At the time of Mr Halwala’s death, the only relevant guidelines at Austin Health were limited to the communication of a ‘critical result’, being that which ‘…in its own right, represents a clear and immediate threat to the patient’s life or limb’ and ‘require[s] urgent clinical intervention’. Such results were required to be communicated promptly and verbally by the diagnostic service to the responsible doctor.
In terms of any national standards, the Coroner referred to the Royal Australian and New Zealand College of Radiology (RANZCR) ‘Standards of Practice for diagnostic and Interventional Radiology’ which simply state that nuclear medicine reports are generally provided to the referring practitioners within 24 hours of the examination.
The Australian Association of Nuclear Medicine Specialists (AANMS) ‘Standards for Accreditation of Nuclear Medicine Practices’ go a little further, specifying:
The timeliness of reporting will vary with the nature and urgency of the clinical problem. In general, the report should be sent to the referring practitioner within 24 hours of completion of the study. If there are urgent or unexpected findings, the specialist should use reasonable endeavours to communicate directly to the referrer or an appropriate representative who will be providing clinical follow-up.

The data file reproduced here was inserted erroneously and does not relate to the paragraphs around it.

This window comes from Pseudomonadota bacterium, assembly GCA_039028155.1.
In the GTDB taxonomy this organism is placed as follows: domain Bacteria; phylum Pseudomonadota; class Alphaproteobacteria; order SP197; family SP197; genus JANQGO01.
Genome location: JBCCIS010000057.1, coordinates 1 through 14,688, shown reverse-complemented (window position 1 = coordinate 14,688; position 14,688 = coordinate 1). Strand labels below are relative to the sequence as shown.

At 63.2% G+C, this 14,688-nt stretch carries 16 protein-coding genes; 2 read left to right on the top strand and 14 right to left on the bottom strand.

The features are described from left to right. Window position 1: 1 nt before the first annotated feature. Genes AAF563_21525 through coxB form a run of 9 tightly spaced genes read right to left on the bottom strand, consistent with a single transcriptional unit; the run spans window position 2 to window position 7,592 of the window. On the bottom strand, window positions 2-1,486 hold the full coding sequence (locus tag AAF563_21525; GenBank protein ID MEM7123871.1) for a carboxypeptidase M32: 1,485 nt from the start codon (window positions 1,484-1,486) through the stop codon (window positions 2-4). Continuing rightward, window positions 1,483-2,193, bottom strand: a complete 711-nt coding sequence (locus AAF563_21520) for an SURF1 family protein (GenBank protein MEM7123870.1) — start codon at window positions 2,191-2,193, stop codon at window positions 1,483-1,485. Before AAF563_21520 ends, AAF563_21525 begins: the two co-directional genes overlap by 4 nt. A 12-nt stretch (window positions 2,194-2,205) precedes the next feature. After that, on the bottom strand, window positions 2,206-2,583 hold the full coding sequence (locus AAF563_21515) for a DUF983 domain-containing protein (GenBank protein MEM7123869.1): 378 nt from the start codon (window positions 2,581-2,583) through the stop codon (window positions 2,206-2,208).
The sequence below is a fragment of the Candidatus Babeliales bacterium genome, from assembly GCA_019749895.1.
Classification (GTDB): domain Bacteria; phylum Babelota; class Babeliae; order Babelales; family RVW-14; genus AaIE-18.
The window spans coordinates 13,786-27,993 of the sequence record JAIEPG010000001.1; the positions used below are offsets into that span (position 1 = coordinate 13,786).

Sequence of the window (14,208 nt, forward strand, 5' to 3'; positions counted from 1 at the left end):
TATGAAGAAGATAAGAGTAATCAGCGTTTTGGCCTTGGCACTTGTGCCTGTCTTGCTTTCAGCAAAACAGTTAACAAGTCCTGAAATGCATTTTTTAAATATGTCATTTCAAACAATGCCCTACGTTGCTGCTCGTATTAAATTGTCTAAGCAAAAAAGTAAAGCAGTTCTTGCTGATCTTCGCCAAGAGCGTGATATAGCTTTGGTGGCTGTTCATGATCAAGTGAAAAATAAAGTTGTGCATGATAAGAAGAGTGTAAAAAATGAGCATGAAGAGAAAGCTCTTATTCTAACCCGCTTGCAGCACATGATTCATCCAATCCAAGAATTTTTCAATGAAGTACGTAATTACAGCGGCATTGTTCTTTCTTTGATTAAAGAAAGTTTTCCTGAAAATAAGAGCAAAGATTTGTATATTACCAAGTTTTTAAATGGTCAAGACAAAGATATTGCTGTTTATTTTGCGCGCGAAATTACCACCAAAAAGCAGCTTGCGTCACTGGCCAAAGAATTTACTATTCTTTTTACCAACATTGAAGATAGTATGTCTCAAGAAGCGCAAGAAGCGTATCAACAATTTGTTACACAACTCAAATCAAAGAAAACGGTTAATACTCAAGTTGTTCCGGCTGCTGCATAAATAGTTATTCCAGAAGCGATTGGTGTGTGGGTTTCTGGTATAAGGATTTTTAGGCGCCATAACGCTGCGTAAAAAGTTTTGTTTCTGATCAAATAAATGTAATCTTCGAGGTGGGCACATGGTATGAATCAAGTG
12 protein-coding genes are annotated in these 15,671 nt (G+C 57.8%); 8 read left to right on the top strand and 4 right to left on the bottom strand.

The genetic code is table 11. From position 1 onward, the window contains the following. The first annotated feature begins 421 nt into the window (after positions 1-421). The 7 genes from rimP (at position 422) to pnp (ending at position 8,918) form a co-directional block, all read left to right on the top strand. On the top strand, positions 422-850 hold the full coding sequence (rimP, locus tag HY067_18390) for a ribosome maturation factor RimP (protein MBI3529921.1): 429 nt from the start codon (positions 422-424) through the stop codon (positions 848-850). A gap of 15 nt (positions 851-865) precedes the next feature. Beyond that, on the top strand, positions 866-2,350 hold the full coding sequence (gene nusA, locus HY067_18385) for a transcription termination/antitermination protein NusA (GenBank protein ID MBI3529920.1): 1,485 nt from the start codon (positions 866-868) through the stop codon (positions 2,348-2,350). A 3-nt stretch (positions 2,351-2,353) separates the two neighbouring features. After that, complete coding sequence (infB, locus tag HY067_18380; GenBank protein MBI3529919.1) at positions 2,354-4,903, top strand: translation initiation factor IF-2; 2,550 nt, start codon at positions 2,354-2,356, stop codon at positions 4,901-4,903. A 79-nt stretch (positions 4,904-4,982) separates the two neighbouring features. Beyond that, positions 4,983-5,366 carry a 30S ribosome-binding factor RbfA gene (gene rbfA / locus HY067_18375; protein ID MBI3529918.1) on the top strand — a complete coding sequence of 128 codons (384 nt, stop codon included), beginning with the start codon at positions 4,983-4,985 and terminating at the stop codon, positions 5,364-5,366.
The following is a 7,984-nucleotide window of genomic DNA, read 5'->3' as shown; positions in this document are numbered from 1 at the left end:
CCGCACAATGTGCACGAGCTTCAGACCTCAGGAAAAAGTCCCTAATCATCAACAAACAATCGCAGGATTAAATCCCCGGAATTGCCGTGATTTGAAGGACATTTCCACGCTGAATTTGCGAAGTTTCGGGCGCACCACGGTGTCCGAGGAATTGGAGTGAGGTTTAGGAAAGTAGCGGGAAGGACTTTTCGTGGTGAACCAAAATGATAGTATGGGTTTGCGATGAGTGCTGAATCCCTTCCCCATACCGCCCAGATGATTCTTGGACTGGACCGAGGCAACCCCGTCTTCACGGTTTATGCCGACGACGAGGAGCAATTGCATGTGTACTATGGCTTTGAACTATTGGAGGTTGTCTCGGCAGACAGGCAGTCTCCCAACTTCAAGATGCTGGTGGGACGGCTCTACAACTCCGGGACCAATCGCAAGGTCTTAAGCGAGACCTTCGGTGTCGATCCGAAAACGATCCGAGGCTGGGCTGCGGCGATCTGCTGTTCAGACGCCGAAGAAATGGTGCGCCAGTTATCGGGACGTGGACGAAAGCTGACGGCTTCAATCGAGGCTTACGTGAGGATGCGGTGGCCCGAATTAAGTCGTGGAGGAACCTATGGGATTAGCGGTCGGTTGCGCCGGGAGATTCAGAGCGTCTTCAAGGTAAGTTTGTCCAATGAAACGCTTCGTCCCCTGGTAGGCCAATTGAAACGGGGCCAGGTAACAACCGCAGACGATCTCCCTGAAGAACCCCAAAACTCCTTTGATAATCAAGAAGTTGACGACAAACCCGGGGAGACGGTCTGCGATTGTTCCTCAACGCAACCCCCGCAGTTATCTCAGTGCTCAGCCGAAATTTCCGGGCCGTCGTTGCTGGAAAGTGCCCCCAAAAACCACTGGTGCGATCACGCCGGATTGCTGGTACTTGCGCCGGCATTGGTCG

The terms “urgent” and “unexpected” as they appear in that paragraph are undefined, although we note that the Coroner considered that the term ‘unexpected’ can derive its meaning from the definition set out in 2012 UK Royal College of Radiologists (RCR) ‘Standards for the communication of critical, urgent and unexpected significant radiological findings’ as being “cases where the reporting radiologist has concerns that the findings are significant for the patient and may be unexpected by the referrer.”
The Coroner drew stark comparison between the Standards presently available in Australia, and the Standards set by the UK RCR, which are more specific and categorise radiological findings into three, defined subsets being ‘Critical findings’, ‘Urgent findings’ and ‘Significant unexpected findings’. The required method of communication for each subset is particularised and the Standards provide for fail-safe communication mechanisms in the case of certain categories of radiological findings. Further, the UK RCR Standards emphasise that the referring doctor, the radiologist and the healthcare institution are to each share responsibility for timely communication of results.